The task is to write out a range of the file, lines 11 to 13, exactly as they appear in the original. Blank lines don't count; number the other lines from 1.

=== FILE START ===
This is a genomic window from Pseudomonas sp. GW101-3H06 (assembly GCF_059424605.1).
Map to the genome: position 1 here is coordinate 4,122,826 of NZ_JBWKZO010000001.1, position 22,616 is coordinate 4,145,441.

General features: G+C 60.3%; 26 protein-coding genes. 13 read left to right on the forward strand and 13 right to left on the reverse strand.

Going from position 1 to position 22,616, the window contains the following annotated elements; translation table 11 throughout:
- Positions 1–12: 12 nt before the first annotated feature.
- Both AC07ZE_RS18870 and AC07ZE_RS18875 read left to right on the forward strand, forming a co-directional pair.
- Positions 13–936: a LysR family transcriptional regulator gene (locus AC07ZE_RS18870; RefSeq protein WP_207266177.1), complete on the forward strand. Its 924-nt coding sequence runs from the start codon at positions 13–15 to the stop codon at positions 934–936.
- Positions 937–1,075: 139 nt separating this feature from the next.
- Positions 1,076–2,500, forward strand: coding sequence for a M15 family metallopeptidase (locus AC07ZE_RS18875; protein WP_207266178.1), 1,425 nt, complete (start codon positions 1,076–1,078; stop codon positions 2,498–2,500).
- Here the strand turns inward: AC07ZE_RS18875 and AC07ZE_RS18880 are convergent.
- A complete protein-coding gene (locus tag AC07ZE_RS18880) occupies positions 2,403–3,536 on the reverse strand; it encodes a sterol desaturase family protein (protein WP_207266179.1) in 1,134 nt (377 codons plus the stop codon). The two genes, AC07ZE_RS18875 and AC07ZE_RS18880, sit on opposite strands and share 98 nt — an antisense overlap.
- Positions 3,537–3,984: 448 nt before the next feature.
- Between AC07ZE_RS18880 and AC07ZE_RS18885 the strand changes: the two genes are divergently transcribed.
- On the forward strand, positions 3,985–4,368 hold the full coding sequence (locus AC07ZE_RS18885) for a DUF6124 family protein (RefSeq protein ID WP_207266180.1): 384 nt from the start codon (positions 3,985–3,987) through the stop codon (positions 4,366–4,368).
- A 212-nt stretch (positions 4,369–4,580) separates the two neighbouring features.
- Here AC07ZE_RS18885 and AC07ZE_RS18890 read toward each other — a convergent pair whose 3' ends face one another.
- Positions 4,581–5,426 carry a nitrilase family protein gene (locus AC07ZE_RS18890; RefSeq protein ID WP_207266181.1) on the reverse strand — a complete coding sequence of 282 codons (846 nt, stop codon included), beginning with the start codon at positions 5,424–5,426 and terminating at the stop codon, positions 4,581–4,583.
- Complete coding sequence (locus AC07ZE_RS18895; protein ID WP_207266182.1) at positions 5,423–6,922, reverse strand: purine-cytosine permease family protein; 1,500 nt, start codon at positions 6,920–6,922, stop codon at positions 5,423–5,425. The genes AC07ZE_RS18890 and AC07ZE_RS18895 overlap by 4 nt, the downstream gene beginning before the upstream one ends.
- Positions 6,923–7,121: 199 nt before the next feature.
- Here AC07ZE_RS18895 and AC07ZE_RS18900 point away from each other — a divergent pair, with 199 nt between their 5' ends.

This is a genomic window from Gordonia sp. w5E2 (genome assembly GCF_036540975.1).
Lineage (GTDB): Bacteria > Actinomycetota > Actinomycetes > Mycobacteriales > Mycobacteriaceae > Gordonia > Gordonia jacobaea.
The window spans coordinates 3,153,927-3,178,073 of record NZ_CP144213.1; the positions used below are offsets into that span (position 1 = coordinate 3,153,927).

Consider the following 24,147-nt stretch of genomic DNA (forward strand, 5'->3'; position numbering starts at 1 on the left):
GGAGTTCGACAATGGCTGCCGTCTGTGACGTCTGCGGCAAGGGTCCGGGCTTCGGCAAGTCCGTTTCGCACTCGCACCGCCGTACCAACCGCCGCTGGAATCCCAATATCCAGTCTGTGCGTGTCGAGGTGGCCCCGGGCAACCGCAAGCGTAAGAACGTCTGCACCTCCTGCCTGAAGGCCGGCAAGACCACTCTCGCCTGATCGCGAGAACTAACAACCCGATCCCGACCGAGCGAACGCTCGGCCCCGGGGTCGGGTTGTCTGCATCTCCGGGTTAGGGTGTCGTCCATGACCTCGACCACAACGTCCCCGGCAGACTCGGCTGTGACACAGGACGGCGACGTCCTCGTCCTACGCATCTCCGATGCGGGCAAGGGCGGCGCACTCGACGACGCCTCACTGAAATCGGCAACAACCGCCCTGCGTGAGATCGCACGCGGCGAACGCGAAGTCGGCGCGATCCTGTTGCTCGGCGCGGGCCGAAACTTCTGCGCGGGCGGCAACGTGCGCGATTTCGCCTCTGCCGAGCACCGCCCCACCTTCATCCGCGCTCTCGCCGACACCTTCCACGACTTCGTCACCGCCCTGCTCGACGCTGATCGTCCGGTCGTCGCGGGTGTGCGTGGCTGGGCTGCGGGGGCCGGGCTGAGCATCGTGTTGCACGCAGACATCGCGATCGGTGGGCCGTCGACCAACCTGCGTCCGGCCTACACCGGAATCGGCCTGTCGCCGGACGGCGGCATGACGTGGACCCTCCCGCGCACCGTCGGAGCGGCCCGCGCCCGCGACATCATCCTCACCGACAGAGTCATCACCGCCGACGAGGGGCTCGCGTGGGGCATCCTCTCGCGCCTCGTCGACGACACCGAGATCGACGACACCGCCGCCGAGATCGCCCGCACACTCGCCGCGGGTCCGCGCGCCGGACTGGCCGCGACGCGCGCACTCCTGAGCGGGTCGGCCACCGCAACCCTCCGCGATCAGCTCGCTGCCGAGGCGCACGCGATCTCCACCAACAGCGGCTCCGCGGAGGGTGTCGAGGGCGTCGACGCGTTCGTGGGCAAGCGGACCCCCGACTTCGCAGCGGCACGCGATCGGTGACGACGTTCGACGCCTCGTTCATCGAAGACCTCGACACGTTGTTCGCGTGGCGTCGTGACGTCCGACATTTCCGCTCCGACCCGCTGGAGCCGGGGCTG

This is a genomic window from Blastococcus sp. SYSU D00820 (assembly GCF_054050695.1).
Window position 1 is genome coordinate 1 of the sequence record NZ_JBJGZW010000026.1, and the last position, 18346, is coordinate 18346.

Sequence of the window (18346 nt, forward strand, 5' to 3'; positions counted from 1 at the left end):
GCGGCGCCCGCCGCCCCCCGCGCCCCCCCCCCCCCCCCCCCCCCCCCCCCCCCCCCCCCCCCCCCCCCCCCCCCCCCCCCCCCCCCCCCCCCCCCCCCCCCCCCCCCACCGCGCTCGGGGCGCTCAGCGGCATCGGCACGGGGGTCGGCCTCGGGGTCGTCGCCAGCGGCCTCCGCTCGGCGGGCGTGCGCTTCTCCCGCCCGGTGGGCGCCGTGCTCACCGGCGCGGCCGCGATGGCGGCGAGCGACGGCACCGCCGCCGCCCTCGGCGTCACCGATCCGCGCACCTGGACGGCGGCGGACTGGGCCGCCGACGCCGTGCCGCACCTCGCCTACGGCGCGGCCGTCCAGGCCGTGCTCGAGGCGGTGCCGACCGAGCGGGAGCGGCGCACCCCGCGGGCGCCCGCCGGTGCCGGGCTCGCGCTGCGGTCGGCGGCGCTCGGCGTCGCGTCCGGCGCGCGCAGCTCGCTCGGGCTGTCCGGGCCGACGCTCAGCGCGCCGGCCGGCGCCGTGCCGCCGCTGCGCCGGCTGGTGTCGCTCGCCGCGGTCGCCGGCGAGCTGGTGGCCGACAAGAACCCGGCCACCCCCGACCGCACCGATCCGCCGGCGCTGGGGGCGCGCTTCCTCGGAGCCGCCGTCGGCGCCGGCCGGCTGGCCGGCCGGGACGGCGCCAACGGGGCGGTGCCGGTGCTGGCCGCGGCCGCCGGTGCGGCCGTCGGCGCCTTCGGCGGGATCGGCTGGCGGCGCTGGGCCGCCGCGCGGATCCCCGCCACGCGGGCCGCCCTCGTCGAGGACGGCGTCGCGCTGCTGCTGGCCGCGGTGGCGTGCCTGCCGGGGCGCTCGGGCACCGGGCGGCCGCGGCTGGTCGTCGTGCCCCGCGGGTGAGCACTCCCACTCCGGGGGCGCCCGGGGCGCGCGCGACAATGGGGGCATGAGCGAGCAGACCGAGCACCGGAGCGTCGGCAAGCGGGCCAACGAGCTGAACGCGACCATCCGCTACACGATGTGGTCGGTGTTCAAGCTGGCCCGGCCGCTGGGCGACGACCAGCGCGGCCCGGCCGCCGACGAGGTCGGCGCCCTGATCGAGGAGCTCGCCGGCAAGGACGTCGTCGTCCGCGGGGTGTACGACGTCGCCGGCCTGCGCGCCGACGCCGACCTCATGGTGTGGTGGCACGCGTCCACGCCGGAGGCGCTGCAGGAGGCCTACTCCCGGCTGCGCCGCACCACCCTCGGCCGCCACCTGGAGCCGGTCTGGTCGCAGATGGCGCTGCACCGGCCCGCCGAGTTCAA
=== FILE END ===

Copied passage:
- A complete protein-coding gene (locus tag AC07ZE_RS18880) occupies positions 2,403–3,536 on the reverse strand; it encodes a sterol desaturase family protein (protein WP_207266179.1) in 1,134 nt (377 codons plus the stop codon). The two genes, AC07ZE_RS18875 and AC07ZE_RS18880, sit on opposite strands and share 98 nt — an antisense overlap.
- Positions 3,537–3,984: 448 nt before the next feature.
- Between AC07ZE_RS18880 and AC07ZE_RS18885 the strand changes: the two genes are divergently transcribed.